Biomarker for intestinal tumors
October 22, 2015 | Leigh MacMillan
The incidence of pancreatic and small intestinal neuroendocrine tumors (NETs) has risen over the past decade. NETs are the second most common cancers in the small intestine and pancreas and are frequently associated with liver metastasis.
Safia Salaria, M.D., and colleagues examined expression of CD24 – a biomarker for normal and cancer stem cells – in pancreatic and small intestinal NETs. They report in the October issue of the American Journal of Clinical Pathology that CD24 was expressed in 95 percent of primary NETs in the ileum – the final section of the small intestine – and that metastatic ileal NETs retained CD24 expression. CD24 was expressed in only 15 percent of NETs in the duodenum – the first section of the small intestine – and in only 5 percent of pancreatic NETs.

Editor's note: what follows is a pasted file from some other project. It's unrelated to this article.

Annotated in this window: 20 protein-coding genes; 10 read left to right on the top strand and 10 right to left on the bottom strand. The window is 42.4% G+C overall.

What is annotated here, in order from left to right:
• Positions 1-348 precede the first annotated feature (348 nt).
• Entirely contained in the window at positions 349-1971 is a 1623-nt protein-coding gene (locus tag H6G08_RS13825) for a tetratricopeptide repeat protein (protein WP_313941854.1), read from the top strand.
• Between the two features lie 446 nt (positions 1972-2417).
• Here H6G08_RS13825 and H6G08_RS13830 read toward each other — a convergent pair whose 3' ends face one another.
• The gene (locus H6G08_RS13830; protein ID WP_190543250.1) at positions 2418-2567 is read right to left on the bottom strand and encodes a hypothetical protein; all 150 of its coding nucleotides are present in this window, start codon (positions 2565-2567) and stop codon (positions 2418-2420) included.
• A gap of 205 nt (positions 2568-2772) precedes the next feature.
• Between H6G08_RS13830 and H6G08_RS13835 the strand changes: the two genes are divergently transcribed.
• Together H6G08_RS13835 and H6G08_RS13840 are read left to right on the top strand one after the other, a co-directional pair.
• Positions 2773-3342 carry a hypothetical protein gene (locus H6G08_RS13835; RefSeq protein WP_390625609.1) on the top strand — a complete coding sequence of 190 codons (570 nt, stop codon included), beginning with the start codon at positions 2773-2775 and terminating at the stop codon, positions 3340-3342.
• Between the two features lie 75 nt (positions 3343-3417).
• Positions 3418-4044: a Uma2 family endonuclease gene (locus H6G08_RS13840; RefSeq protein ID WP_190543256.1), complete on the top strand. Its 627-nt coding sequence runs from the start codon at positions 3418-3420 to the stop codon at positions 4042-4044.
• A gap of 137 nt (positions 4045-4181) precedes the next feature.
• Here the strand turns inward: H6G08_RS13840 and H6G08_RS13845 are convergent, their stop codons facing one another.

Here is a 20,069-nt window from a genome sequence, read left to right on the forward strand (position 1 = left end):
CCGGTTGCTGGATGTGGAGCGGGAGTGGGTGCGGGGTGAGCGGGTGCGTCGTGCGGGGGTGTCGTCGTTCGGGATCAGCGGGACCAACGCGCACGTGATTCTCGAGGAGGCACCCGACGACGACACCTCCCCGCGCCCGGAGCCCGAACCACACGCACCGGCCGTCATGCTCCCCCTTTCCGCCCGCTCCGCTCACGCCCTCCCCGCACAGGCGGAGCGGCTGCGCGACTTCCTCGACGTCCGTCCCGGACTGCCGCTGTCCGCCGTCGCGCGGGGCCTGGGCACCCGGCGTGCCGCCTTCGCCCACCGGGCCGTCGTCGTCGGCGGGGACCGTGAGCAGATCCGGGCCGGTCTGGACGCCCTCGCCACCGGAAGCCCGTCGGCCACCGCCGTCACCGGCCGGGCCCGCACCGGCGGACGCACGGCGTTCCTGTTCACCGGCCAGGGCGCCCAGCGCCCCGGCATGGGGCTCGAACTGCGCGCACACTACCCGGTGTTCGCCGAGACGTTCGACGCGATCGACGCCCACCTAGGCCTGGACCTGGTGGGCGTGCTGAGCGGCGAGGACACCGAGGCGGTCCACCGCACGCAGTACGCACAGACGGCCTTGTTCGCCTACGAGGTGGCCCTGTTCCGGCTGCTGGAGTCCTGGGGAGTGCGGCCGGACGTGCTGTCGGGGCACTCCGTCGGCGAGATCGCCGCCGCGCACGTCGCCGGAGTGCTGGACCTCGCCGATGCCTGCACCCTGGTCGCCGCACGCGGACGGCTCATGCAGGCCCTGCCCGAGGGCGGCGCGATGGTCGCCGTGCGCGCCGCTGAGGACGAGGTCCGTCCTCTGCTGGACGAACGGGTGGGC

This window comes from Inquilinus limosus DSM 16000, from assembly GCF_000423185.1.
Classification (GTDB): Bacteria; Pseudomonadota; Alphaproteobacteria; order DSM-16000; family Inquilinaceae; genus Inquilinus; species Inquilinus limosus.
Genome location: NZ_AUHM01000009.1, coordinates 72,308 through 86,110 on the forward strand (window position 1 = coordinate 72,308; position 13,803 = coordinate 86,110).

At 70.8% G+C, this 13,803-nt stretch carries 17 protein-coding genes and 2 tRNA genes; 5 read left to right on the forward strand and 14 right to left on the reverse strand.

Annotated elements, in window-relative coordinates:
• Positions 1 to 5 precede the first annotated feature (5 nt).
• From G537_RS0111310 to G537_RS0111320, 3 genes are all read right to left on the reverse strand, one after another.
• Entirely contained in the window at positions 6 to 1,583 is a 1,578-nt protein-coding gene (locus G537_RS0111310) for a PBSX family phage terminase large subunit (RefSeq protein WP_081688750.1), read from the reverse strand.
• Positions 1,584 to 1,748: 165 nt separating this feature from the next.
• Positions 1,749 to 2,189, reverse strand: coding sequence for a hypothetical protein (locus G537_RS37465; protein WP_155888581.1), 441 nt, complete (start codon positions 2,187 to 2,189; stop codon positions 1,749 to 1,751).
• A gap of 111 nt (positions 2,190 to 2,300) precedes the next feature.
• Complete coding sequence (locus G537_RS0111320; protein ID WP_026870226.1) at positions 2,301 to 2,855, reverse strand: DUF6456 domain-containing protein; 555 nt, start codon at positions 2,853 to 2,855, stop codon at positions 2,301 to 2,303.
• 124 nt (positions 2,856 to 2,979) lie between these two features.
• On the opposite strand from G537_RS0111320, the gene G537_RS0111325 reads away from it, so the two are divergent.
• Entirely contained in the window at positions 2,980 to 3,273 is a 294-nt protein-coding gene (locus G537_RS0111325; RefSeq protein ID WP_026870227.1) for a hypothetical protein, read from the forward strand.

The findings suggest that CD24 may be used as a novel marker for identifying primary and metastatic midgut NETs. The authors also propose that CD24-reactive NETs may be candidates for anticancer stem cell therapies.
This work was supported by grants DK058404, CA095103 and CA096625 from the National Institutes of Health.